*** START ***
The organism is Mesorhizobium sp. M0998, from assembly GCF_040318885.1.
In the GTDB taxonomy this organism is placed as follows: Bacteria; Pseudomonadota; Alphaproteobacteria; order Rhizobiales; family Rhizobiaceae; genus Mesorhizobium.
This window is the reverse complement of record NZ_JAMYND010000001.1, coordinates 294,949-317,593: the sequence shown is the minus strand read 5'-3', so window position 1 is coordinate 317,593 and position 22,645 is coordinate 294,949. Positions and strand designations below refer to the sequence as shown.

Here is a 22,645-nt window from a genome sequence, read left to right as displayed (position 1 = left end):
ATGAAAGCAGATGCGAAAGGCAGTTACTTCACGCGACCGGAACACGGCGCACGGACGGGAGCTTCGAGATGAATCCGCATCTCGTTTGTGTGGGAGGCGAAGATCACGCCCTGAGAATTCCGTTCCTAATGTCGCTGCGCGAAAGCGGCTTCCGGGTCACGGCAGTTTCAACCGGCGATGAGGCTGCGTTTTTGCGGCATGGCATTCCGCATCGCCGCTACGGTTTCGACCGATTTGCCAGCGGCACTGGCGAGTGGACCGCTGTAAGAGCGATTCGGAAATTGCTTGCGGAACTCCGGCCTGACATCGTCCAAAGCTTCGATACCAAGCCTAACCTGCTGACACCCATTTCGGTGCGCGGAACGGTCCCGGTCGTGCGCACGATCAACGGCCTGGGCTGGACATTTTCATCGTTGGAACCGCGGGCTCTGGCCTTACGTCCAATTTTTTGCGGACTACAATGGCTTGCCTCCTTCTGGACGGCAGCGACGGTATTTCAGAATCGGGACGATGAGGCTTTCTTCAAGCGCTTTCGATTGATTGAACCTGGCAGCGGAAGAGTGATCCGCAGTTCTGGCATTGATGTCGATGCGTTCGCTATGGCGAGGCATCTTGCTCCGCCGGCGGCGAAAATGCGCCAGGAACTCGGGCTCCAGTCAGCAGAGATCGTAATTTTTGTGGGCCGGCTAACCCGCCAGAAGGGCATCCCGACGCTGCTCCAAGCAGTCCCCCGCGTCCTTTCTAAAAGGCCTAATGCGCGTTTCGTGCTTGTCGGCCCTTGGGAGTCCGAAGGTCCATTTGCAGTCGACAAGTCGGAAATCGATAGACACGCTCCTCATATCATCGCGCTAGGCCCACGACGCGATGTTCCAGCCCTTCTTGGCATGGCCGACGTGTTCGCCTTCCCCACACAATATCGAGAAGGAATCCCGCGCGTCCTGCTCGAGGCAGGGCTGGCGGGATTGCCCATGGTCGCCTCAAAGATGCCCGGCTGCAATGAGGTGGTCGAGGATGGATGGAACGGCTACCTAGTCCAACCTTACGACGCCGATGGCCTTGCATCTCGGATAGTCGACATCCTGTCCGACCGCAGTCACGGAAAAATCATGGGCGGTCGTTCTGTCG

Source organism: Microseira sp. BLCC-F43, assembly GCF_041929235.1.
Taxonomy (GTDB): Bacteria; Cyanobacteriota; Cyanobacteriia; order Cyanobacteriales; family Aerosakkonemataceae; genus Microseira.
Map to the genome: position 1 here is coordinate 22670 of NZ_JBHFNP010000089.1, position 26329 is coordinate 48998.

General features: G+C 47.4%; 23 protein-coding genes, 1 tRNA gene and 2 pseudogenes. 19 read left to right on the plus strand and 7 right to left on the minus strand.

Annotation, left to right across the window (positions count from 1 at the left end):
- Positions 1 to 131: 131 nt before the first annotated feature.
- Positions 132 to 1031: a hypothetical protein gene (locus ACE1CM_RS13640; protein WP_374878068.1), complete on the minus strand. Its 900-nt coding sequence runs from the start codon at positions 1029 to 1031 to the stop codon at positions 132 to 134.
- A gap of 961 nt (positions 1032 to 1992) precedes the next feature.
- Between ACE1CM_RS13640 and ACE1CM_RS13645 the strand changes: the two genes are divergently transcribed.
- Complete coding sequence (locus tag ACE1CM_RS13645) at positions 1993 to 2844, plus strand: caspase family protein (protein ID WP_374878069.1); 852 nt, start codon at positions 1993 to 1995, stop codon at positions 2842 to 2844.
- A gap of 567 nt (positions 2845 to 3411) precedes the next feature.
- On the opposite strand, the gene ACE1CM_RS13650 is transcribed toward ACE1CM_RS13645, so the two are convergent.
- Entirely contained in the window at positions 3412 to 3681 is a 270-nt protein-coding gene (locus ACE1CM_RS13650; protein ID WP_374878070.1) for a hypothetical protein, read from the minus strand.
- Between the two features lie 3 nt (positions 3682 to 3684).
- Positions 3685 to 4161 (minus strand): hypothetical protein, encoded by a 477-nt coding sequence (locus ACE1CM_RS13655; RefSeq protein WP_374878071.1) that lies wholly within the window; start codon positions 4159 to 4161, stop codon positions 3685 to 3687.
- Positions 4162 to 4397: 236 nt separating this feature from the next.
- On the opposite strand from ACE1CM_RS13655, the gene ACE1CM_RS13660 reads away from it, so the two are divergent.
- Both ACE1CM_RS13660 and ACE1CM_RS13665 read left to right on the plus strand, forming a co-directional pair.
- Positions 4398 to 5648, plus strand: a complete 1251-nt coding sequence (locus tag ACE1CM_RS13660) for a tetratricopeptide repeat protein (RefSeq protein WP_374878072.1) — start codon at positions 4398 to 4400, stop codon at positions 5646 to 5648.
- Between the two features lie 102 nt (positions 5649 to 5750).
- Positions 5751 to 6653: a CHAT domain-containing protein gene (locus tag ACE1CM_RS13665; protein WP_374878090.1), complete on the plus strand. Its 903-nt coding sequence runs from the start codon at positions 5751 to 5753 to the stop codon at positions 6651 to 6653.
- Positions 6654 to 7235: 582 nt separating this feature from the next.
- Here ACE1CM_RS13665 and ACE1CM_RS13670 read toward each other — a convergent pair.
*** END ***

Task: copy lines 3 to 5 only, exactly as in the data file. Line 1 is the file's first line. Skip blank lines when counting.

This window is the reverse complement of record NZ_JAMYND010000001.1, coordinates 294,949-317,593: the sequence shown is the minus strand read 5'-3', so window position 1 is coordinate 317,593 and position 22,645 is coordinate 294,949. Positions and strand designations below refer to the sequence as shown.

Here is a 22,645-nt window from a genome sequence, read left to right as displayed (position 1 = left end):
ATGAAAGCAGATGCGAAAGGCAGTTACTTCACGCGACCGGAACACGGCGCACGGACGGGAGCTTCGAGATGAATCCGCATCTCGTTTGTGTGGGAGGCGAAGATCACGCCCTGAGAATTCCGTTCCTAATGTCGCTGCGCGAAAGCGGCTTCCGGGTCACGGCAGTTTCAACCGGCGATGAGGCTGCGTTTTTGCGGCATGGCATTCCGCATCGCCGCTACGGTTTCGACCGATTTGCCAGCGGCACTGGCGAGTGGACCGCTGTAAGAGCGATTCGGAAATTGCTTGCGGAACTCCGGCCTGACATCGTCCAAAGCTTCGATACCAAGCCTAACCTGCTGACACCCATTTCGGTGCGCGGAACGGTCCCGGTCGTGCGCACGATCAACGGCCTGGGCTGGACATTTTCATCGTTGGAACCGCGGGCTCTGGCCTTACGTCCAATTTTTTGCGGACTACAATGGCTTGCCTCCTTCTGGACGGCAGCGACGGTATTTCAGAATCGGGACGATGAGGCTTTCTTCAAGCGCTTTCGATTGATTGAACCTGGCAGCGGAAGAGTGATCCGCAGTTCTGGCATTGATGTCGATGCGTTCGCTATGGCGAGGCATCTTGCTCCGCCGGCGGCGAAAATGCGCCAGGAACTCGGGCTCCAGTCAGCAGAGATCGTAATTTTTGTGGGCCGGCTAACCCGCCAGAAGGGCATCCCGACGCTGCTCCAAGCAGTCCCCCGCGTCCTTTCTAAAAGGCCTAATGCGCGTTTCGTGCTTGTCGGCCCTTGGGAGTCCGAAGGTCCATTTGCAGTCGACAAGTCGGAAATCGATAGACACGCTCCTCATATCATCGCGCTAGGCCCACGACGCGATGTTCCAGCCCTTCTTGGCATGGCCGACGTGTTCGCCTTCCCCACACAATATCGAGAAGGAATCCCGCGCGTCCTGCTCGAGGCAGGGCTGGCGGGATTGCCCATGGTCGCCTCAAAGATGCCCGGCTGCAATGAGGTGGTCGAGGATGGATGGAACGGCTACCTAGTCCAACCTTACGACGCCGATGGCCTTGCATCTCGGATAGTCGACATCCTGTCCGACCGCAGTCACGGAAAAATCATGGGCGGTCGTTCTGTCG